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versary of which he thus records in a sonnet of
Bereft of sight, their seeing have forgot;
Of man, or woman,--yet I argue not
Against Heaven's hand or will, nor bate a jot Of heart or hope ; but still bear
and steer Right onward! What supports me, dost thou
ask? The conscience, friend, to have lost them, over
plied In liberty's defence--my noble task, Of which all Europe rings from side to side ; This thought might lead me through the vain
world's masque, Content, though blind, had I no better guide.
But it is in the family circle that sacrifices of self have chiefly to be made, and here we have
The best portion of a good man's life,
Which meet their best reward in sympathy. That is a tender little family song by Barry Cornwall,
A PETITION TO TIME.
Let us glide down thy stream
Through a quiet dream!
Humble voyagers are we,
We've not proud nor soaring wings;
Lies in simple things.
Touch us gently, gentle Time!
eddies, And gathering storms, and dark’ning clouds
unheeding, Its quiet course thro' waves and winds it
steadies; My love is with me—and my babes-whose kisses Sweep sorrow's trace from off
brow as fast As gathering there—and hung upon the mast Are harp and myrtle flowers, that shed their
blisses On the sweet air. Is darkness on my path? Then beams bright radiance from a star that hath Its temple in the heavens. As firm as youth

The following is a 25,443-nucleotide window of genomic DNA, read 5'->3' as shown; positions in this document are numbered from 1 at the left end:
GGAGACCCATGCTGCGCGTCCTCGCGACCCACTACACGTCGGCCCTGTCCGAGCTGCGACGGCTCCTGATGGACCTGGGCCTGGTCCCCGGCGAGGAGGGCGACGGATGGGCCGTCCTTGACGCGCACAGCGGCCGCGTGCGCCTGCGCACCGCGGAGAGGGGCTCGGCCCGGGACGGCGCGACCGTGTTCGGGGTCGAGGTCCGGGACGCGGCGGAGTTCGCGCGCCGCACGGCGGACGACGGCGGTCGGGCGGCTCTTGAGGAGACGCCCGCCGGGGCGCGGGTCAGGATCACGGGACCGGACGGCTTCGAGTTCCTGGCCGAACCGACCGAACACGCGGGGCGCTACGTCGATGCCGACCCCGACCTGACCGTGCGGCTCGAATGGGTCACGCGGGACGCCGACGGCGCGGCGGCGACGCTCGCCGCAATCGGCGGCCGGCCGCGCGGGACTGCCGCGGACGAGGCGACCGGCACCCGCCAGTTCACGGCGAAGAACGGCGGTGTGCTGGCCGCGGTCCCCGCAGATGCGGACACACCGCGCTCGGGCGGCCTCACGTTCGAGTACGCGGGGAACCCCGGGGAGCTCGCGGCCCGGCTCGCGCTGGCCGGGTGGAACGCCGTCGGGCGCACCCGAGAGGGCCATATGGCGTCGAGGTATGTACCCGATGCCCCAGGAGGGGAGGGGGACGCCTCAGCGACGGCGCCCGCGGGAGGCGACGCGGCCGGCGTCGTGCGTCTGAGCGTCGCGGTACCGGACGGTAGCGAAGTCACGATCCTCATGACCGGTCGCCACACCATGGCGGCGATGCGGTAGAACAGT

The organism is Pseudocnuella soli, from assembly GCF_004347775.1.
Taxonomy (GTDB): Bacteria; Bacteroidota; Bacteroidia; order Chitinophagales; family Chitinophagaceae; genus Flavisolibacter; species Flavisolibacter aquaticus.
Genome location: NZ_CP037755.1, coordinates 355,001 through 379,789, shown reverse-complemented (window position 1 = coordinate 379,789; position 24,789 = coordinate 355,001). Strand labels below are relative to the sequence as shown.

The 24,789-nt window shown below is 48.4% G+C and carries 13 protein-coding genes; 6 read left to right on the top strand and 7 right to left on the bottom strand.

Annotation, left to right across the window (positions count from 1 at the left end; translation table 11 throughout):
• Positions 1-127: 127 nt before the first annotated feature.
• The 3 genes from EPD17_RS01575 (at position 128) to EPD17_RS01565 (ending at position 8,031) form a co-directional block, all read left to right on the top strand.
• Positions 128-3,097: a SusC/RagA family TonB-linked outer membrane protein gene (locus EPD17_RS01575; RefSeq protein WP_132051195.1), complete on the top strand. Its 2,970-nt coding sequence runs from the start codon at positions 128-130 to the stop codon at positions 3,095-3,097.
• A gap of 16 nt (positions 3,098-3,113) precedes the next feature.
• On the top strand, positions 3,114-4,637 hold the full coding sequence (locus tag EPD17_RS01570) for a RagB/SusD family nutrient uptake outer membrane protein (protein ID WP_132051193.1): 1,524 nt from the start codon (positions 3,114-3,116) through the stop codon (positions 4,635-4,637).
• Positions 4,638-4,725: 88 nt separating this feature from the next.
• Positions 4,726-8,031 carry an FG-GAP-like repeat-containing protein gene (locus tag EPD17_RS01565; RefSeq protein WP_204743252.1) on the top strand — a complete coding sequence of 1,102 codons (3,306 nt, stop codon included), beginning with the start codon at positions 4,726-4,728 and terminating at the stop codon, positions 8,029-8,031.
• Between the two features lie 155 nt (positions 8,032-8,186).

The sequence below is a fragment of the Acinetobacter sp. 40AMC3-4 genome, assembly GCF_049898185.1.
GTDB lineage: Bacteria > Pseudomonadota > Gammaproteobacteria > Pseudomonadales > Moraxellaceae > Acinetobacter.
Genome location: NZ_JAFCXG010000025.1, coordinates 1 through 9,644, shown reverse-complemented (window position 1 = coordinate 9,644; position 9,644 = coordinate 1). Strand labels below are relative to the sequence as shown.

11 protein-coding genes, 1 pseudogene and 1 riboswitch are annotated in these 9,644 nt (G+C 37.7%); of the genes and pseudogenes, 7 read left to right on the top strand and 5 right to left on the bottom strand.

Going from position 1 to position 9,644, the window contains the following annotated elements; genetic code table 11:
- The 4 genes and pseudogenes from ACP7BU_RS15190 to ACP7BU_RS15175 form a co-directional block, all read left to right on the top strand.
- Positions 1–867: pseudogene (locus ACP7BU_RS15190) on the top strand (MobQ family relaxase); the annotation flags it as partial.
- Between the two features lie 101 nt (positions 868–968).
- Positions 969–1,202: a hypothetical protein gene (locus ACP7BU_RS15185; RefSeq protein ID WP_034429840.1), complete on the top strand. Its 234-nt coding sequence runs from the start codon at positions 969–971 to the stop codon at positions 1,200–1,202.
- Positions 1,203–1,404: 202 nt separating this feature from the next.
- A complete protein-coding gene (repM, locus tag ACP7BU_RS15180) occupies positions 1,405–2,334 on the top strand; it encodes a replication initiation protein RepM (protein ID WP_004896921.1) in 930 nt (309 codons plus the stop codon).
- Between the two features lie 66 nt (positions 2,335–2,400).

I urge my onward way—there is no fear
For honest spirits; even the fates revere And recompense love, minstrelsy, and truth. Even troubles fall on the happy domestic circle with a divided force, that under the disposal of a
good Providence immensely lightens them to the individual.
Our hands in one, we will not shrink
From life's severest due;
The terrible and true ;-
Falls on us both as autumn snow. Precious, too, are those solid friendships which are now formed to withstand the shocks of time and trial, and which are no mean substitutes for married life when from various causes that is unattainable. Such is the friendship so finely described by Dr. Johnson :
Friendship, peculiar boon of Heaven,
The noble mind's delight and guide ;
To all the lower world denied.
Parent of thousand wild desires,
Torments alike with raging fires.
Alike o'er all his lightnings fly;
Around the favourites of the sky.
On fools and villains ne'er descend;
And hugs a flatterer for a friend,
O guide us through life's darksome way!
On selfish bosoms only prey.
Nor shall thine ardour cease to glow
When souls to blissful climes remove;
Shall aid our happiness above. In Greece, especially in Illyria and Epirus, it has been no uncommon thing for persons of the same sex to bind themselves to eternal friendship by a religious ceremonial. The Greek Church contains a ritual to consecrate this vow. The knightly friendships of the Middle Ages were very remarkable, and presented the most affecting examples of personal devotedness. It is in the power of us all to cultivate true friendship, and so greatly add to the happiness of our lives.
There is a power to make each hour
As sweet as heaven design'd it;
Though few there be that find it !
And lose what nature found us;
As home and friends around us. Several birthday poems of friendship have been quoted under Early Life; the following are entertaining effusions, complimenting ladies of middle age, the intimate friends of the eminent writers :IMPROMPTU ON MRS. RIDDLE'S BIRTHDAY,
NCV. 4, 1793.
My dismal months no joys are crowning,
Burns. Impromptu to Mrs. Thrale on her 35th birthday :
Oft in danger, yet alive,
Must look on Thrale at thirty-five.